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More Consequences To Come From Katrina

By Gary D. Halbert
September 13, 2005

1.  My Thoughts On The Katrina Disaster

2.  Where Were The Buses In New Orleans?

3.  Gulf Coast Ports Could Tank The Economy

4.  The Economists Just Don’t Get It

5.  More Negative Consequences Of Katrina

6.  Is This A Sell Signal For Real Estate?


Two weeks after Hurricane Katrina, you would think that the worst news is over.  Yet people are still being rescued along the Gulf Coast and in New Orleans in particular.  The body count of those who lost their lives is still not known, yet the number of dead in New Orleans appears to be much lower than earlier predictions.

The “blame-game” continues with state and local officials blaming the federal government, and the Feds blaming state and local officials.  The Democrats, predictably, are blaming President Bush for just about everything, but that seems to be backfiring.  The truth is, there is plenty of blame to go around.

As bad as the situation is along the Gulf Coast, there could be much more negative fallout from Hurricane Katrina.  The ports along the middle Gulf Coast are still not open.  It will be months before most are back to 50% operational.  Vessel traffic on the Mississippi is still restricted. As discussed in my August 30 E-Letter, this could have very negative consequences for the national economy.  In this E-Letter, we will focus more closely on that issue.

I continue to believe that you should lower your exposure to stocks and equity mutual funds, as I recommended in my August 30 E-Letter.  I also think you should consider lowering your exposure to bonds as well, for reasons I will outline as we go along.  And lastly, I also recommend that you consider selling any real estate that you own strictly for investment purposes.  I will tell you why near the end of this week’s discussion.

Roll up your sleeves, and let’s get started.

Thoughts On The Katrina Disaster

First off, our hearts and prayers continue to go out to the victims of Hurricane Katrina, America’s worst national disaster in history.  It has been heartwarming to see the massive national outpouring of support.  I am particularly proud of Texas, which has opened its arms to tens of thousands of evacuees.  As of the end of last week, the American Red Cross had received over $500 million in cash donations from the public.  Way to go!!  Please help however you can.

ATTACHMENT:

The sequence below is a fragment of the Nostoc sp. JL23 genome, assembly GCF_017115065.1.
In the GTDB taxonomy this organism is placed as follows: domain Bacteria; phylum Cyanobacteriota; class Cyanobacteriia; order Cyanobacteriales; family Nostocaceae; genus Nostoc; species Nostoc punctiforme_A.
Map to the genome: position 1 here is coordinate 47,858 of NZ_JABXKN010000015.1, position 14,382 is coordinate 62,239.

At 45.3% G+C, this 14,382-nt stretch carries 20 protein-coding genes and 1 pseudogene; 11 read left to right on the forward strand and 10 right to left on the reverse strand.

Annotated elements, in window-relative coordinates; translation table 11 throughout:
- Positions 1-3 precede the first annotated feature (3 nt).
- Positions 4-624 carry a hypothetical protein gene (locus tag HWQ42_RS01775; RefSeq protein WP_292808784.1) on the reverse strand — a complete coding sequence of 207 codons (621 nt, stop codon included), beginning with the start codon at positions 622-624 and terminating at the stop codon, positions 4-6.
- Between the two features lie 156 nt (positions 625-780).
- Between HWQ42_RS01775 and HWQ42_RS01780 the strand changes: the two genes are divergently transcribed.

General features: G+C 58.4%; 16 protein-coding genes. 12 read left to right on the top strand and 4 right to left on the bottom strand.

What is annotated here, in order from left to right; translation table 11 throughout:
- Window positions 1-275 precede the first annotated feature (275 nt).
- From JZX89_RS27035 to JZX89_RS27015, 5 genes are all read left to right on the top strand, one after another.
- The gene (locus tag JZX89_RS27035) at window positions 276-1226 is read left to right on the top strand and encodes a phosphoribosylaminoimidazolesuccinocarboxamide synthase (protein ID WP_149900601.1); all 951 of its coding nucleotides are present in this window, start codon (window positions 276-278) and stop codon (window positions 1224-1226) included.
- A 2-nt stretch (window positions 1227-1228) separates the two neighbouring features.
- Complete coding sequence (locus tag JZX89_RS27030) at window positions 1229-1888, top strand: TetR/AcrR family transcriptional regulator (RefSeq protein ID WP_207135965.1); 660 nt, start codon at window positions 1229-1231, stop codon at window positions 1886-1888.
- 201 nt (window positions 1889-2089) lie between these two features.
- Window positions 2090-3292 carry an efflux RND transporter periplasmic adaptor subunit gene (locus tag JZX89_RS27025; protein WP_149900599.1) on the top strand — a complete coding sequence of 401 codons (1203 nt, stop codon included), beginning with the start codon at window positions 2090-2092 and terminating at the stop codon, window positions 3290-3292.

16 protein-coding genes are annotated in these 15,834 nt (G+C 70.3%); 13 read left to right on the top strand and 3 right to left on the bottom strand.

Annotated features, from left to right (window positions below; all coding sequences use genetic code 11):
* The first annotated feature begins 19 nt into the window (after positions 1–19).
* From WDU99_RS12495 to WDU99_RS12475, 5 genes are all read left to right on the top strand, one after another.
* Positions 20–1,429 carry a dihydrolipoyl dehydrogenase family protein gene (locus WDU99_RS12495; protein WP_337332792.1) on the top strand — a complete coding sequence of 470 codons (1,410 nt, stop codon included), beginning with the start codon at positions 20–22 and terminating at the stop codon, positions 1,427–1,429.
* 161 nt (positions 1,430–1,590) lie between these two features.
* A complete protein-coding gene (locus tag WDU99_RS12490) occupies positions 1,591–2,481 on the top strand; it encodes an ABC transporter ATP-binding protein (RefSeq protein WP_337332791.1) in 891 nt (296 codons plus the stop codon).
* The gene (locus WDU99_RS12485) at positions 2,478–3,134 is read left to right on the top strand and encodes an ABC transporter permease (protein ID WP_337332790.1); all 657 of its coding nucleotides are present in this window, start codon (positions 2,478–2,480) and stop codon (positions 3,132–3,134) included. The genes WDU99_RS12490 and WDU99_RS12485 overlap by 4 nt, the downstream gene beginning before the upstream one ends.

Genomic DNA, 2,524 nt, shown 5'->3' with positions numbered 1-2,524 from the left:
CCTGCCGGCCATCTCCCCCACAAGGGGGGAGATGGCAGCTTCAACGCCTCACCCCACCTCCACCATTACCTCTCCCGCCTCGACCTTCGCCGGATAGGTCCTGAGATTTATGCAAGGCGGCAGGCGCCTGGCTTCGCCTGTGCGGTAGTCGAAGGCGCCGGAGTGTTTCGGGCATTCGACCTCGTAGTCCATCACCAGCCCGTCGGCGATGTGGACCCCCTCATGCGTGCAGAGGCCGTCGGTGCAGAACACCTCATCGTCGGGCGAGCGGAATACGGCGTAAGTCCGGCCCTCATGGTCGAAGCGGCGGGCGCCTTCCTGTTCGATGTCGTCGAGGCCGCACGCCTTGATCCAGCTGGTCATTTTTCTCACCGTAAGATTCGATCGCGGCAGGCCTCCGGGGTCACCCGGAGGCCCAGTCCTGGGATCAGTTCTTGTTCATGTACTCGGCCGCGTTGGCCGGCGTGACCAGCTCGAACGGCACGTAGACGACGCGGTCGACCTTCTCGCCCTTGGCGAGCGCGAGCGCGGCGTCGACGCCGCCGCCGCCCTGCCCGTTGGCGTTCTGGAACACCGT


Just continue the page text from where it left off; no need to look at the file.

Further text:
Second, it is disgusting that at a time when all politicians should be standing shoulder-to-shoulder, and doing everything in their power to expedite the search-and-rescue efforts and in sending needed resources to the region, the political situation has devolved into the “blame-game.”   Both political parties are guilty of this.  But I’m getting ahead of myself.

The hurricane disaster unfolded so quickly and so dramatically, and knocked out power and communications in the entire middle Gulf Coast, that it is difficult for most of us to know just exactly what happened when.  However, numerous websites have provided very specific daily (and even hourly) timelines of the events that occurred before and after Katrina devastated the Gulf Coast.  I have studied several of these timelines closely.  I have included a link below.

Clearly, there is plenty of blame to go around for ALL government agenciesfederal, state and local.  Louisiana Governor Blanco and New Orleans Mayor Nagin blamed the Bush administration and FEMA for not providing enough relief.  The Bush administration blamed the governor and the mayor for mishandling the preparation and the evacuation prior to the storm’s landfall.

The fact is, everyone screwed up to one degree or another.  I will leave the parsing of the correct amount of blame on the correct heads to others in the investigations that are to follow.  But after reading the various timelines on the tragedy (including some that are slanted so as to lay the blame at one political party or the other), I have just one main question:


The New Orleans disaster emergency plan, which reportedly had a trial run last year to rave reviews, clearly enunciated that the city would have to evacuate people via buses to higher ground.  There were over 10,000 buses in the city, more than enough to evacuate all those who did not have transportation. The residents of New Orleans were warned in advance to leave the city, and most did.  But it was well known that thousands of inner-city residents would have to be transported out via public means (ie – buses).